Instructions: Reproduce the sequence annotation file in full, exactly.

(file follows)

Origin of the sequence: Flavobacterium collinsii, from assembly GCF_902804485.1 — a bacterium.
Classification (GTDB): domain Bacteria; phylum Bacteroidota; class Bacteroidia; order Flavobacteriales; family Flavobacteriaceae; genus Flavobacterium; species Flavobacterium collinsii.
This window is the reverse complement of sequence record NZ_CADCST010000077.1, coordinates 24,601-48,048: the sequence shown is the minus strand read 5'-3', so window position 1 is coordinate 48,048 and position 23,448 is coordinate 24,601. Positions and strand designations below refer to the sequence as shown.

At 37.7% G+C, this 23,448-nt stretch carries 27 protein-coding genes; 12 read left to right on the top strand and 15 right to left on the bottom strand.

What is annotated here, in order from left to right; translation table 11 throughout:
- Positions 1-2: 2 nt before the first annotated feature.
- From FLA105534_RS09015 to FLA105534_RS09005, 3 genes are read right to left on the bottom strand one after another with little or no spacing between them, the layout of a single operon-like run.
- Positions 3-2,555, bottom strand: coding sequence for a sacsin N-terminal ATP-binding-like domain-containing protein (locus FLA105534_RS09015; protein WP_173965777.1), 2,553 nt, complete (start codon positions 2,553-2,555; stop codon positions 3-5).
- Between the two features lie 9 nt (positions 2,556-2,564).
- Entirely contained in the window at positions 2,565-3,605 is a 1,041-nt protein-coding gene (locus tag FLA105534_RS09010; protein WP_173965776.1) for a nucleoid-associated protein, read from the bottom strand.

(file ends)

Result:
Origin of the sequence: Flavobacterium collinsii, from assembly GCF_902804485.1 — a bacterium.
Classification (GTDB): domain Bacteria; phylum Bacteroidota; class Bacteroidia; order Flavobacteriales; family Flavobacteriaceae; genus Flavobacterium; species Flavobacterium collinsii.
This window is the reverse complement of sequence record NZ_CADCST010000077.1, coordinates 24,601-48,048: the sequence shown is the minus strand read 5'-3', so window position 1 is coordinate 48,048 and position 23,448 is coordinate 24,601. Positions and strand designations below refer to the sequence as shown.

At 37.7% G+C, this 23,448-nt stretch carries 27 protein-coding genes; 12 read left to right on the top strand and 15 right to left on the bottom strand.

What is annotated here, in order from left to right; translation table 11 throughout:
- Positions 1-2: 2 nt before the first annotated feature.
- From FLA105534_RS09015 to FLA105534_RS09005, 3 genes are read right to left on the bottom strand one after another with little or no spacing between them, the layout of a single operon-like run.
- Positions 3-2,555, bottom strand: coding sequence for a sacsin N-terminal ATP-binding-like domain-containing protein (locus FLA105534_RS09015; protein WP_173965777.1), 2,553 nt, complete (start codon positions 2,553-2,555; stop codon positions 3-5).
- Between the two features lie 9 nt (positions 2,556-2,564).
- Entirely contained in the window at positions 2,565-3,605 is a 1,041-nt protein-coding gene (locus tag FLA105534_RS09010; protein WP_173965776.1) for a nucleoid-associated protein, read from the bottom strand.